Windows and Mold Don't Mix


Are your windows made of wood? If so, it’s very important you keep them dry, or mold could begin to develop. Mold grows where moisture comes into contact with an organic food source, such as wood.

You may be thinking that if your windows are vinyl or aluminum, then you're safe; however, you’re still not completely off the hook. If you don’t clean your windows regularly and you allow dirt, dust, or other (organic) debris to accumulate on them, you can still run into mold problems.


Excess Moisture

If your home has too much moisture in it (which often happens in the winter when you run your humidifier or in the summer when the air is naturally humid), condensation can build up on your windows. Steam from hot showers, boiling water on the stove, and opening your dishwasher after it runs can allow excess moisture into your home. In the summer in Iowa, the air is often naturally full of humidity, which we try to combat with our air conditioning systems. Sometimes your air conditioner isn’t enough, however, and you may need to reduce the humidity level even further by turning on ventilation fans or setting up a dehumidifier. Make sure all of the moisture-generating sources in your home vent to the outdoors, not into your home or the attic, where the moisture will become trapped.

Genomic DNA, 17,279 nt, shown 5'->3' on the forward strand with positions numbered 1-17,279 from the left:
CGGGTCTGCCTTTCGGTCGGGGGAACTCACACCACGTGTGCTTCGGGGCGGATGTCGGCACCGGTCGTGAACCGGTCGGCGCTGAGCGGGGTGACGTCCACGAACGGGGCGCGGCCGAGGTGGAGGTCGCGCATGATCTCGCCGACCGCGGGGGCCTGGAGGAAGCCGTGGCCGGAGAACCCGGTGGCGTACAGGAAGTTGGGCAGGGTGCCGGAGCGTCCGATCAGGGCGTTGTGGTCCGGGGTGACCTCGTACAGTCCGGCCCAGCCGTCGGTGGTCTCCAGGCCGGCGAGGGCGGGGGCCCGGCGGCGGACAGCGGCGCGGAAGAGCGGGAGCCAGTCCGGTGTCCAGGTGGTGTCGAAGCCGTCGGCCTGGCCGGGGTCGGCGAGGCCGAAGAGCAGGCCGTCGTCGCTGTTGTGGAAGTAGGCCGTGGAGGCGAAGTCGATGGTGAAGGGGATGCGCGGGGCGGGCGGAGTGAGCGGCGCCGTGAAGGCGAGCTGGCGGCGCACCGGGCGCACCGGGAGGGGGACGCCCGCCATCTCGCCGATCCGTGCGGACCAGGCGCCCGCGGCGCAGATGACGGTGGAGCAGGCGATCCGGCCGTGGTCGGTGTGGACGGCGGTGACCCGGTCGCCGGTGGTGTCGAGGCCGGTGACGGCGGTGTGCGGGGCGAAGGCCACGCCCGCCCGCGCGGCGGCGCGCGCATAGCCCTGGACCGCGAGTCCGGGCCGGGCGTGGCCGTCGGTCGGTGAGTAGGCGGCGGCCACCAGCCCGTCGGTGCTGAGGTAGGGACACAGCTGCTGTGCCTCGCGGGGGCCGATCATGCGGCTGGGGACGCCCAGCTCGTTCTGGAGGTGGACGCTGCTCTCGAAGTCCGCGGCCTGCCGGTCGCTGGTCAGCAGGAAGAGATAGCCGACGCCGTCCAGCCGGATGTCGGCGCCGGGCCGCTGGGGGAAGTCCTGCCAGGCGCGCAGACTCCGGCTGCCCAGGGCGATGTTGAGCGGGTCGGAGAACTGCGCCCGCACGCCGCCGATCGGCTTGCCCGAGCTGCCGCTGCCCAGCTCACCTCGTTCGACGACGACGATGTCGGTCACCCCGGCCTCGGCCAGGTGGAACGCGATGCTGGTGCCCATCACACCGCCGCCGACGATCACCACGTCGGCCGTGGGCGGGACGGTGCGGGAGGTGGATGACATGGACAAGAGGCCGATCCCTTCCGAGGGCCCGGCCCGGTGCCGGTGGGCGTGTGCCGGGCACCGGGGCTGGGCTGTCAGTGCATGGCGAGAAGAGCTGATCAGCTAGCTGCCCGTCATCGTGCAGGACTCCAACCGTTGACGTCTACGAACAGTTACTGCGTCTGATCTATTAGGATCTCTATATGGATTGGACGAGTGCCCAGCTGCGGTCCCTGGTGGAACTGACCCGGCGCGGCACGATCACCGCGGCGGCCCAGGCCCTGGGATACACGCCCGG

Make sure you have a good ventilation system in place. You may need to have your ducts cleaned or inspected so clean air can flow optimally throughout your home. Turning on ceiling fans and opening windows can also improve ventilation and reduce moisture. According to the EPA, your indoor humidity level should be kept between 30-60%. If higher than this, it's more likely that mold will grow in your home.



If organic matter, such as pollen, insects, dust, dog hair, etc., blows in and lands on any part of your window and mixes with moisture, mold can begin to grow. Therefore, regardless of what type of windows you have, it’s very important to keep your windows clean. Properly maintaining your windows will make them to last longer and improve the overall look of your home.


Prevent Moisture, Prevent Mold

The bottom line is that if you prevent moisture, you’ll prevent mold growth. This may be easier said than done, but the only way to keep the mold from coming back is to eliminate the source. 

In addition to your windows, mold can also grow in other areas of your home, such as on the caulking around your shower or bathtub, beneath wallpaper, in your attic insulation, or on your carpet.

If you have questions about how to reduce moisture in your home, contact Hedrick Construction. Too much moisture inside your home can also damage your attic and roof. Make sure you have the right components in place to protect your home, including adequate insulation, good ventilation, and a leak-free roof.


Window Replacement in Huxley, Ankeny, and Ames

Windows aren’t everlasting; they will eventually need to be replaced. If your windows no longer open and close properly or have significant air leaks, it’s time to replace them. If your windows aren't operating efficiently anymore, you could be wasting a lot of money on energy bills throughout the year while your home remains less comfortable than it coule be. If your windows are rotting or moldy, they could pose health risks to you and your family. Contact Hedrick Construction in Ames for window replacement services in Huxley, Ankeny, elsewhere around Story County.

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